Are you building a sustainable SME enterprise?

It is not easy to conceive a business idea and then successfully convert that idea into a successful business. A lot of work goes into creating a successful business enterprise, whether big or small.


How do bankers measure the success or otherwise of a business? What are the qualities of a sustainable and bankable SME business; one that will satisfy the criteria for a banker to even remotely consider it for financing? This question has no single or simple answer. This week we share a few perspectives on the qualities that make a small business venture, attractive not just to potential investors, but to bankers.

For a business to be attractive to lenders and investors, it must first be sustainable.


What is a sustainable business? To a banker, a sustainable business must meet the following basic criteria:

Firstly, the business must be easy to run and finance. Secondly, the business must be able to endure for a long time and it must be able to stand up to different kinds of problems that may arise.

Here are some important general guidelines on how you can make your small business project sustainable right from the start.

Always start small and grow from there

Starting small means that you leave yourself room to make some mistakes without risking everything from the beginning. It is always a good idea to test your ideas in the market first before plunging head, body and feet into the thick muddy and bloody waters of cutthroat business. Approaching business in this way will keep things manageable, until you get into the full swing of things. Starting small also means that the funding requirements of your business are small and manageable and it will be much easier for you to fund the start-up costs, even from your personal savings. You can then slowly grow the business, whilst exercising good control over its growth. Many small businesses fail, not because they are bad ideas but because they grow too fast! (See our recent discussion on “Overtrading Risks for SME Businesses”)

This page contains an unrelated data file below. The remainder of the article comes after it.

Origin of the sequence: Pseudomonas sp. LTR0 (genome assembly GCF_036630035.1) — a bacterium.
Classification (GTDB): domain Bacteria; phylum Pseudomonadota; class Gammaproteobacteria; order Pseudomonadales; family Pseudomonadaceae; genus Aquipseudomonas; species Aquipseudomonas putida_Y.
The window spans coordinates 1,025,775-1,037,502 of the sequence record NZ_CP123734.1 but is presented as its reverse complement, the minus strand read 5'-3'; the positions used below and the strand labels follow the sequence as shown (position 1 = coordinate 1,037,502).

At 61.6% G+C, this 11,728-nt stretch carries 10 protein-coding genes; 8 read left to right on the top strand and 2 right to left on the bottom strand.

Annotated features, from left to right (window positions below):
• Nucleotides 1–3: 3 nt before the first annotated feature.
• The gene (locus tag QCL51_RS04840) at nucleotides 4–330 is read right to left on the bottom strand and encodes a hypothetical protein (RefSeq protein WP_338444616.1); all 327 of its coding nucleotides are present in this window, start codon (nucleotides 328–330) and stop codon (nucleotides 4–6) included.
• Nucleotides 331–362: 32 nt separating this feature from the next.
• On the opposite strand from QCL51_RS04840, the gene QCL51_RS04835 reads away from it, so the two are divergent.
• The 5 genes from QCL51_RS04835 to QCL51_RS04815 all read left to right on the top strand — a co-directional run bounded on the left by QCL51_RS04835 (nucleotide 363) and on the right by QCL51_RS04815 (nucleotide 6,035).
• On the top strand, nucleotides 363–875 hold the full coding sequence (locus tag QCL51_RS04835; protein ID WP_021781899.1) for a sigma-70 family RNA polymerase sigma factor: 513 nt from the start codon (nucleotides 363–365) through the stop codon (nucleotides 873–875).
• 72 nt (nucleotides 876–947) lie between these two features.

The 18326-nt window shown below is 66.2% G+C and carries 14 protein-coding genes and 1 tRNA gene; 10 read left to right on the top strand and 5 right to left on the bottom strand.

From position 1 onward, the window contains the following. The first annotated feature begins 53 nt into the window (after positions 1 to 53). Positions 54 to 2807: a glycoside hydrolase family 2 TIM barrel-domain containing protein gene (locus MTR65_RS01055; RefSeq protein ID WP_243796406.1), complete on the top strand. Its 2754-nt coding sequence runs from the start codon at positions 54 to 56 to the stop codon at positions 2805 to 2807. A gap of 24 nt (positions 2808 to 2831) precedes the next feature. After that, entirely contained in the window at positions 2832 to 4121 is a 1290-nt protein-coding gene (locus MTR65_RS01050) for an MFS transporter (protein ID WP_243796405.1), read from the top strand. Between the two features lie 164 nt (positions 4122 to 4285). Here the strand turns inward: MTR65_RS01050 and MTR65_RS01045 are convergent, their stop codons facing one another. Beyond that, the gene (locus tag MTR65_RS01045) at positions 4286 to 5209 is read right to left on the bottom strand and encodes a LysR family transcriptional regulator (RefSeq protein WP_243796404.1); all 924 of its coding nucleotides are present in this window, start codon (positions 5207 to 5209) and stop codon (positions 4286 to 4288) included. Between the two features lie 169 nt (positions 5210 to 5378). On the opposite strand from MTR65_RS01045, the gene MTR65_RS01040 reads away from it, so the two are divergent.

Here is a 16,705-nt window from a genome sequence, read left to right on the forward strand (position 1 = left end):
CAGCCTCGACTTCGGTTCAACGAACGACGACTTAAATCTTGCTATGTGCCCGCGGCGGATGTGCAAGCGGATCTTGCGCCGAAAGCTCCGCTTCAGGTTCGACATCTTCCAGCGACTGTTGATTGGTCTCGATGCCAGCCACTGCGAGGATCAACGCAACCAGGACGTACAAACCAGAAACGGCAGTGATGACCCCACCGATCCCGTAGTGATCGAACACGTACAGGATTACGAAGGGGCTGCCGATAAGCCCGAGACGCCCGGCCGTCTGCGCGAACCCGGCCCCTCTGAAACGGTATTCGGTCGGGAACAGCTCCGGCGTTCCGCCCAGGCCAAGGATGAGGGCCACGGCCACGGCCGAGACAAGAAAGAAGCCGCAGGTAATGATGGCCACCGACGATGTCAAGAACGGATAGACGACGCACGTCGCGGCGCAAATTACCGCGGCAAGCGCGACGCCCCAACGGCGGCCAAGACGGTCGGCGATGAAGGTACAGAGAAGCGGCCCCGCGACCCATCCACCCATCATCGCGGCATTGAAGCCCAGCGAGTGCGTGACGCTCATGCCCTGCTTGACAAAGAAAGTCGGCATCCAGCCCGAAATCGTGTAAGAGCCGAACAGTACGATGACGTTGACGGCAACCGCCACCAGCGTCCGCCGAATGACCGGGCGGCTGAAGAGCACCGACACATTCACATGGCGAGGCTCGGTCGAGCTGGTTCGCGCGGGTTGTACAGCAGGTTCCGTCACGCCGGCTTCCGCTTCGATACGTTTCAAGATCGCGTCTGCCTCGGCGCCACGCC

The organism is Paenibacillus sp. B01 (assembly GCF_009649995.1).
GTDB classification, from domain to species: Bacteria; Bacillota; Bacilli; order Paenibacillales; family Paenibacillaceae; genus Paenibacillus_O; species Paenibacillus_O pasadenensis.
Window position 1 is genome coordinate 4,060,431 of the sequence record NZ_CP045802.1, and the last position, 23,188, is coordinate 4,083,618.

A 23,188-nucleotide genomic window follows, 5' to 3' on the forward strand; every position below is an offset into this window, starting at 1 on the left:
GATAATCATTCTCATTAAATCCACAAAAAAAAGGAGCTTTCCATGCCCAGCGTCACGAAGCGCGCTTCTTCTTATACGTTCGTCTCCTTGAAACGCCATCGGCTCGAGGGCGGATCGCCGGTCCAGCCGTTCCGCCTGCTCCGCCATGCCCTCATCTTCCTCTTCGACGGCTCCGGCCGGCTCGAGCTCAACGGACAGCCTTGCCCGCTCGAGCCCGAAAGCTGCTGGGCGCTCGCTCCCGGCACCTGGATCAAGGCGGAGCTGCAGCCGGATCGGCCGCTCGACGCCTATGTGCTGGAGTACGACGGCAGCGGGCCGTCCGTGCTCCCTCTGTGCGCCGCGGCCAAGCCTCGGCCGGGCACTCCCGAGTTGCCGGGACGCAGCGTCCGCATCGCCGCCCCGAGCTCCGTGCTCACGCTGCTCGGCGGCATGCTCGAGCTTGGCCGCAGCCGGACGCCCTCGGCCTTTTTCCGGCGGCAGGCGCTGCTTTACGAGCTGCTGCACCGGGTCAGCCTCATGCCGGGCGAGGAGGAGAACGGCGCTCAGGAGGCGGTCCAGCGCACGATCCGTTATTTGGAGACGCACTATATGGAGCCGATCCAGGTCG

Keep things simple

Keep your business and your strategy simple right from the beginning. Nothing causes more problems faster for a small business, than trying to do too many complicated and difficult things in the beginning. It must not be overly complex. The business owner must understand the business thoroughly and be conversant with how it should run successfully. If the business owner is not sure or even confident about the business, he or she will find it difficult to convince an investor or a banker that they have an attractive business proposition. The enterprise owner must know the ins and outs of his business.
Have a clear and specific market need that you want your business to satisfy.
It is only by concentrating on specific market needs, be it a product or a service opportunities, that a business venture can succeed — and grow and achieve its true potential. As a business promoter, you must be absolutely clear on what you want your business to achieve. If you are vague about what you want to achieve, you’ll never achieve it.